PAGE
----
The following few rules may assist you to test whether a claim arising from a contract is ripe for litigation.
Where the contract expressly or tacitly stipulates a date for performance, obviously, that date must have arrived before legal proceedings may be instituted for performance, for example, payment of the purchase price or delivery of the goods sold.
Where the contract is silent on the date of performance, it is an implied term of the contract that performance has to be made forthwith, subject to the qualification that performance cannot be demanded unreasonably so as to defeat the objects of the contract or allow insufficient time for compliance (Exdev (Pty) Ltd v Yeoman Properties 1007 (Pty) Ltd  2 All SA 223 (SCA) ; Nel v Cloete 1972 (2) SA 150 (A) 159E).
In the case of a contract in terms of which no time for performance has been fixed the creditor may sue for payment of the contract price tendering to perform the reciprocal obligations in terms of the contract without prior demand to the purchaser to pay within a reasonable time. Prior demand is not part of the cause of action of the creditor suing for payment of the contract price. The onus is on the debtor to allege and establish that no reasonable time has elapsed since the conclusion of the contract (Theron v Theron 1973 (3) SA 667 (C) 671H-674C).
However concepts such as “performance cannot be demanded unreasonably” or “has a reasonable time lapsed since conclusion of the contract” are inherently uncertain. Accordingly it is a reasonable precaution by the creditor to give prior demand to the debtor to pay the contract price, tendering counter performance, before rushing to Court, for in the absence of the proposed demand the creditor may be deprived of the costs of the summons (Credit Corporation of SA Ltd v Roy 1966 (1) SA 12 (D) 16 in fin- 17B).
Contractual damages for late performance cannot be claimed unless the debtor has been in mora (Alfred McAlpine & Son (Pty) Ltd v Transvaal Provincial Administration 1977 (4) SA 310 (T) 345A-346C).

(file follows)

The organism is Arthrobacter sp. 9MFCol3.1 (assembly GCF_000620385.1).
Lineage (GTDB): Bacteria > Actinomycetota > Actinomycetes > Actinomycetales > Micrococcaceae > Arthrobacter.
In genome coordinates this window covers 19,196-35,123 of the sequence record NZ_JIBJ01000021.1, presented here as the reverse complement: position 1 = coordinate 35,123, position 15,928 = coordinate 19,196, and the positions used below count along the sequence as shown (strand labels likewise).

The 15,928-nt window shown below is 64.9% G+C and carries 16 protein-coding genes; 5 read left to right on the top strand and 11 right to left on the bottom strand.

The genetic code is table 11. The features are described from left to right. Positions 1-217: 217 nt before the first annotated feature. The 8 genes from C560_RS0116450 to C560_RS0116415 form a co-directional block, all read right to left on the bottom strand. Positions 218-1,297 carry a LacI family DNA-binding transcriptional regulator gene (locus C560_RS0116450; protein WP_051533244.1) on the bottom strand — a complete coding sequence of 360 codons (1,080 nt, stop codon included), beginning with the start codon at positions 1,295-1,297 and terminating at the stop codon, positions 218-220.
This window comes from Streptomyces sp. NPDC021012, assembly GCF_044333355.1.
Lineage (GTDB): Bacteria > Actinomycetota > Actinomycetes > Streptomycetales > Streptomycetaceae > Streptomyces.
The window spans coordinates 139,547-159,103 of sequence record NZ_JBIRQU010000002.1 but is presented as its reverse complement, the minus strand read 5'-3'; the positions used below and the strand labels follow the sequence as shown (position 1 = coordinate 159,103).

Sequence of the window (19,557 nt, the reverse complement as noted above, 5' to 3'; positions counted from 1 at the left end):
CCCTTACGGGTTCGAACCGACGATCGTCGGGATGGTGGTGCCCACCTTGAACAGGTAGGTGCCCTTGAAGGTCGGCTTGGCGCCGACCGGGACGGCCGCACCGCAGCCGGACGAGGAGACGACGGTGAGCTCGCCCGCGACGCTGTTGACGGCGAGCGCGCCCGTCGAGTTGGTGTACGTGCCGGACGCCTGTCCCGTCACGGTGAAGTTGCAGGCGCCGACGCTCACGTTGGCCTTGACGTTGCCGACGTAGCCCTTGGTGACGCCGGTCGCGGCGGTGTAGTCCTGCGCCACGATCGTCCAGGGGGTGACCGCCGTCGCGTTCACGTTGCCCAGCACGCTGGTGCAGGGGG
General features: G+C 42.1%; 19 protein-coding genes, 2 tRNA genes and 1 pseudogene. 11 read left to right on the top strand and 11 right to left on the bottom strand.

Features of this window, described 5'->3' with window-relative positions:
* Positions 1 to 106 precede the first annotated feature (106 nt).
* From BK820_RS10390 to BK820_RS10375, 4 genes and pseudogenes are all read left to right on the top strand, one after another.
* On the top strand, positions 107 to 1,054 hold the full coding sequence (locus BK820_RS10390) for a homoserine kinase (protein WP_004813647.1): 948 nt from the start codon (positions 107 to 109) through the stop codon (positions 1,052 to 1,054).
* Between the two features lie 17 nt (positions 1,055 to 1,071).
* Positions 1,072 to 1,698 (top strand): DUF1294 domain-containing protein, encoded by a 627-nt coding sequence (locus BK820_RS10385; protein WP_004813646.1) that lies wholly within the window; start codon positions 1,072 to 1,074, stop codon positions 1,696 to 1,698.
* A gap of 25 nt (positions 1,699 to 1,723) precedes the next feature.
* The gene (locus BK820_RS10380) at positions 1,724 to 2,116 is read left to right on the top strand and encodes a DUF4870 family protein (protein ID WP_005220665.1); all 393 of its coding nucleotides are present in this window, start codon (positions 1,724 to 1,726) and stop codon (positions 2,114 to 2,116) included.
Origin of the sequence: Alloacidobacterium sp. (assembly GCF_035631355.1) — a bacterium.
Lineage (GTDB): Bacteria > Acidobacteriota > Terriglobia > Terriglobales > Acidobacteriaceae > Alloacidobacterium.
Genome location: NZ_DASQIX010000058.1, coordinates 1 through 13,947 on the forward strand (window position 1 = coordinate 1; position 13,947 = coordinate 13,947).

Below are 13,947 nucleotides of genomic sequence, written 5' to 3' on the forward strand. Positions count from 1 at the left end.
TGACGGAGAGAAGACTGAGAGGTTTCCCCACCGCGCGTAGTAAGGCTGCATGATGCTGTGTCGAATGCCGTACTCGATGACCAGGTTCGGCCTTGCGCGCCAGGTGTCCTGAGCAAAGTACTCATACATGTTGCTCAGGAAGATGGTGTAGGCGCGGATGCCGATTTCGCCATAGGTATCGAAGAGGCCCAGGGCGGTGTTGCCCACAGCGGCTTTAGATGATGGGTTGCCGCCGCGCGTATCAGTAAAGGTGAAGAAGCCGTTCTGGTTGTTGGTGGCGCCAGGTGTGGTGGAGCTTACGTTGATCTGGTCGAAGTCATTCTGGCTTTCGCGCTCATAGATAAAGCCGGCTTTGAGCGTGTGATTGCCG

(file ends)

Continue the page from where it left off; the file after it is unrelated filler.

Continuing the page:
If the time for performance is expressly, by implication or tacitly stipulated, the debtor is in mora if the debtor fails to perform on the agreed time for performance (Laws v Rutherfurd 1924 AD 261 at 262).
If the time for performance has not been agreed in terms of the contract, the debtor must be put in mora by a demand to perform within a reasonable time, upon failure of which damages for late performance may be claimed from the expiry of the reasonable time allowed in the demand (Breytenbach v Van Wijk 1923 AD 541 at 549; MacKay v Naylor 1917 TPD 533 at 537-538).
In the context of the cancellation of contracts they may be classified in the following classes:
First class: where time is of the essence either on account of the surrounding circumstances effecting the business of the parties or the nature of the merx, or by an express term making time of the essence.
Second class: where time is not of the essence, which may be divided into two subclasses:
first subclass: where the time for performance is expressly, by implication, or tacitly, stipulated;
second subclass: where the time for performance is not stipulated.
(Kangisser and Another v Rieton (Pty) Ltd 1952 (4) SA 424 (T) 428A-G)
In the case of the first class of contracts the right to cancel arises on the failure to perform on time (Louw v Trust-Administrateurs Bpk 1971 (1) SA 896 (W) 903B-H).
In the case of contracts of the second class (first and second subclasses) the right to cancel the contract is restricted to those failures to perform going to the root of the contract; that is where the failure to perform is such as amounting to a repudiation of the contract (Datacolour International (Pty) Ltd v Intamarket (Pty) Ltd 2001 (2) SA 284 (SCA)). Otherwise the creditor must demand performance by the debtor within a reasonable time on pain of cancellation upon failure to so perform, and cancel the contract in the event of such failure (Nel v Cloete 1972 (2) SA 150 (A)).